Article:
Why should a roundish red stain be so important? In northwest Portugal, farmers made vinho verde, a fresh, light wine. This community in Entre-Douro-e-Minho was on the edge of the designated zone, where it was difficult to make a superb wine. The dissolved solids in wine (and alcohol) make up what we call “body”. The crimson stain in the bowl said “a full-bodied wine”.

There are many ways to imagine and discuss wine, some earthy, some refined and some pretentious. You can do worse than to drink wine from a bowl in the shade of a grape arbor, sitting on the ground with fellow workers, washing down a roasted sardine and a chunk of sourdough corn bread.

Related blog story

The pleasure of bread

Further reading

Bentley, Jeffery W. 1992 Today There Is No Misery: The Ethnography of Farming in Northwest Portugal. Tucson: University of Arizona Press.

Croijmans, Ilja and Asifa Majid 2016. Not all flavor expertise is equal: The language of wine and coffee experts. PLoS ONE. e0155845.

Croijmans, Ilja, Artin Arshamian, Laura J. Speed, and Asifa Majid 2020. Wine Experts’ Recognition of Wine Odors Is Not Verbally Mediated. Journal of Experimental Psychology: General. http://dx.doi.org/10.1037/xge0000949.

Lehrer, Adrienne. 2007. Can wines be brawny? Reflections on wine vocabulary, Chapter six. In, Barry C. Smith (Ed.) Questions of Taste: The Philosophy of Wine. Oxford. Signal books.

Lehrer, Adrienne. 2009. Wine and Conversation. Oxford, UK: University of Oxford Press. Second Edition. See page 169 for the tasting and writing experiment.

Wine and bottles. The Economist. 17 October 2020.

Reviving soils November 8th, 2020 by

Globally an estimated 20 to 60 million hectares of land in developing countries are acquired by foreign companies and investors. This so-called “land grabbing” has taken place for various reasons. The most obvious one is the hunger for maximising profit. The devastating effects on deforestation for the expansion of biofuels, sugar cane, palm oil and soya bean for animal feed are well known. A less visible reason is to secure food by those who have seen large areas of land in their home country become unsuitable for farming. This is particularly the case for India and China, where the Green Revolution model of industrial farming has been promoted for decades. Today, due to this industrial model of farming about a third of China’s total cultivated area is seriously eroded by wind and water. According to Dave Montgomery in his book Growing a Revolution, half of the soil carbon in the midwestern USA has been lost. At EU level, soil erosion affects over 12 million hectares of land – about 7.2% of the total agricultural land – and leads to €1.25 billion loss in crop productivity.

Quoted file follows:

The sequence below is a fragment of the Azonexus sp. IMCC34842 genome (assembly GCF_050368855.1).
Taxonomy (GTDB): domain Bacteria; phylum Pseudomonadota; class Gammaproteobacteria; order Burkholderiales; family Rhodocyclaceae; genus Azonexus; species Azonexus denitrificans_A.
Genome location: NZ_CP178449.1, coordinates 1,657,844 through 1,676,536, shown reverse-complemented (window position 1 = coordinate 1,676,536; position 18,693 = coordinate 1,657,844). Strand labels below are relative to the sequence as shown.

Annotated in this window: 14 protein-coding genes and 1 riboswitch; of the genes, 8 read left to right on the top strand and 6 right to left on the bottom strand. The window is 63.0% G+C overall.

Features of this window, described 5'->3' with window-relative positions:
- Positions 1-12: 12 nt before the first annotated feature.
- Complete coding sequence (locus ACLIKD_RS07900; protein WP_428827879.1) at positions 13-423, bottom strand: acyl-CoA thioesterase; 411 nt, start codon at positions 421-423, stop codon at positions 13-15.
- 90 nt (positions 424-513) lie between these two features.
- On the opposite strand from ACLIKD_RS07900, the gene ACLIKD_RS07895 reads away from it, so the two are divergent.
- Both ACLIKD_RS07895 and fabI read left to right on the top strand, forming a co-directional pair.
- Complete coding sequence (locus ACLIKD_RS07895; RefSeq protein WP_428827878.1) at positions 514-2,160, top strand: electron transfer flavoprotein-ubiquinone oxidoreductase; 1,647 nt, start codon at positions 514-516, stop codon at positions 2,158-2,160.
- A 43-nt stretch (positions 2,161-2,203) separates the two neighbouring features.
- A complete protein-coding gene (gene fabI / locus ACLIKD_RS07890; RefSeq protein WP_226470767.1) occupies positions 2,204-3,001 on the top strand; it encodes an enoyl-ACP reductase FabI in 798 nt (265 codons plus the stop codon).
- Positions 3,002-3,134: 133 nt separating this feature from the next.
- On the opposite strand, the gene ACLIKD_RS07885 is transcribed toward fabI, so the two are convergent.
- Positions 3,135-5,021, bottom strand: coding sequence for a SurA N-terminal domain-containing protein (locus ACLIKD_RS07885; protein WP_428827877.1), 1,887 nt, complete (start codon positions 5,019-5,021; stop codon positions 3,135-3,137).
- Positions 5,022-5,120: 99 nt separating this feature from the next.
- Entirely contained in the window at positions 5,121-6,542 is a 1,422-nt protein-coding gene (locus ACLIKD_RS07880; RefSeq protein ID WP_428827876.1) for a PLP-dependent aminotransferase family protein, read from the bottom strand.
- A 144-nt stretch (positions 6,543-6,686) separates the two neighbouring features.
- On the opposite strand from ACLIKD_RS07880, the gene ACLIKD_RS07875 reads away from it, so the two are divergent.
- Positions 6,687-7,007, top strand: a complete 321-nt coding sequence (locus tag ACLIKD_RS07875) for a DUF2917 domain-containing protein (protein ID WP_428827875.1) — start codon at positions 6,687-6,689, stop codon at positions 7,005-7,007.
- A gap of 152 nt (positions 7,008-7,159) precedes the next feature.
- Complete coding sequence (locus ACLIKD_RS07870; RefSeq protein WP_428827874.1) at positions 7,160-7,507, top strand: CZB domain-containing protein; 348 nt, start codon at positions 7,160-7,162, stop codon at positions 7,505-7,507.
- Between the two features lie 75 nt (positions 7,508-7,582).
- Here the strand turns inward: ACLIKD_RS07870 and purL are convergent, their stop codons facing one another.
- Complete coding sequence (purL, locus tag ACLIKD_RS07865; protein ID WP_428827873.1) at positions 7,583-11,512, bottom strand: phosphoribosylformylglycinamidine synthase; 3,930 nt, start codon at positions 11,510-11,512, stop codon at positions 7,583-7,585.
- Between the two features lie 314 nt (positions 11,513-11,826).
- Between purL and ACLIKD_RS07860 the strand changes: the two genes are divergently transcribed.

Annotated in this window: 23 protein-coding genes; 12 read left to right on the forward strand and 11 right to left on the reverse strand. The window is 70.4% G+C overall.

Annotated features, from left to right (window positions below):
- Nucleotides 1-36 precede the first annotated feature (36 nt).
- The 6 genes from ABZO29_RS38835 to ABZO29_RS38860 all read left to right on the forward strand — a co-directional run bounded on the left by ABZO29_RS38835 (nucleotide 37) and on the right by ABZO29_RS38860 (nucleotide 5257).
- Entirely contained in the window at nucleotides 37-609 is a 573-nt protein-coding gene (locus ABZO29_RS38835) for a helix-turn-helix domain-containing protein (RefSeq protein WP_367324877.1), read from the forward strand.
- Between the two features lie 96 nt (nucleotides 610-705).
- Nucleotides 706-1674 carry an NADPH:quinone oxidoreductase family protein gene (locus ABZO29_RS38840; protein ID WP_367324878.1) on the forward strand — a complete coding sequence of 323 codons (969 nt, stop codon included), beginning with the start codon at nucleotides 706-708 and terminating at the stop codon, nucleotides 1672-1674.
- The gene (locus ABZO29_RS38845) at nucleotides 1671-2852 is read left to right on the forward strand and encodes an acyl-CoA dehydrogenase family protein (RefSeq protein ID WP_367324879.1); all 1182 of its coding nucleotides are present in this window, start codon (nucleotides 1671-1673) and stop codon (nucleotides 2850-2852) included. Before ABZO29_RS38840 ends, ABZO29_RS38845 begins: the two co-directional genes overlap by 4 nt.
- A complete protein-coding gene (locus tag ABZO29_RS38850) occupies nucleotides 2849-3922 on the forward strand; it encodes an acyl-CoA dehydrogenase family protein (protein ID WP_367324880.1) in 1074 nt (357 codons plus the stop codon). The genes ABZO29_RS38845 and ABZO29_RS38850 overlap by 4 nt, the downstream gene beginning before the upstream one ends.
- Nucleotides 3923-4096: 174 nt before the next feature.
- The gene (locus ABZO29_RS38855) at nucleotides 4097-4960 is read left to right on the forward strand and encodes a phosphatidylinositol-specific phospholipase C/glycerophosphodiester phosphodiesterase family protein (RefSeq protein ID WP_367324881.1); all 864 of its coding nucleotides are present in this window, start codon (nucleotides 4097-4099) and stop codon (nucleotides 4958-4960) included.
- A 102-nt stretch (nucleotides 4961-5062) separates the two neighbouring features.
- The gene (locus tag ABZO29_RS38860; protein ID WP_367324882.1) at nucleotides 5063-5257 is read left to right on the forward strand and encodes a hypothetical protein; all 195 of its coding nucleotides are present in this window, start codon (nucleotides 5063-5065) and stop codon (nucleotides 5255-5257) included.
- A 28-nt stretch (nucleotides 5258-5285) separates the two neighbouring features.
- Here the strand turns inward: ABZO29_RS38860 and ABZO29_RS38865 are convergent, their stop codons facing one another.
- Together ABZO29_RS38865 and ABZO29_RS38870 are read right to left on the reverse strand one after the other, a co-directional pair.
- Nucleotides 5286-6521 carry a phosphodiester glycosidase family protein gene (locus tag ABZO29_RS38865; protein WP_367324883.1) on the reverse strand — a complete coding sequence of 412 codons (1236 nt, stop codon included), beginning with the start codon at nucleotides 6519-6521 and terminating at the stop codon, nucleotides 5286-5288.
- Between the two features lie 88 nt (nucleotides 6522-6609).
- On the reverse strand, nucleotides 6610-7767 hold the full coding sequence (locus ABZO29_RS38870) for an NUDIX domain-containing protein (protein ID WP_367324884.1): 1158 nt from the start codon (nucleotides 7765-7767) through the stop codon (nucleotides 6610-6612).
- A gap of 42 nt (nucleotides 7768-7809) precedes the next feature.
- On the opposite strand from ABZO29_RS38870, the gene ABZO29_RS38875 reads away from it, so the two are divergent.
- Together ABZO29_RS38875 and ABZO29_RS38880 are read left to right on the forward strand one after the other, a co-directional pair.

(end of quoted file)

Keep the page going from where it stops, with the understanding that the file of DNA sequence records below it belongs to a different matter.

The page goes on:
As people have seen the soil as a warehouse full of chemical elements that could be replenished at will to feed crops, they ignored the microorganisms that help plants to take up the nutrients in organic matter, and soil minerals. Microorganisms do not have chlorophyll to do photosynthesis, like plants do, and require organic matter to feed on.

While acquiring land in other countries as a strategy to secure domestic food supplies has created its own problems, it is hopeful to see that more sustainable initiatives triggered by civil society are gaining momentum, and receiving support from their governments. President Xi Jinping recently announced on television that China wants to stop destroying natural resources and instead become a global leader for green technologies. Through his speech he formalised the rising aspirations of Chinese civil society for healthy food.

For several years, the central government in India has strongly advocated “zero budget natural farming,” a form of regenerative agriculture that restores the health of soils without external inputs. By ending the reliance on purchased inputs and loans for farming, natural farming also aims to solve extreme indebtedness and suicides among Indian farmers. Many Indian states have adopted policies that support various forms of agroecology.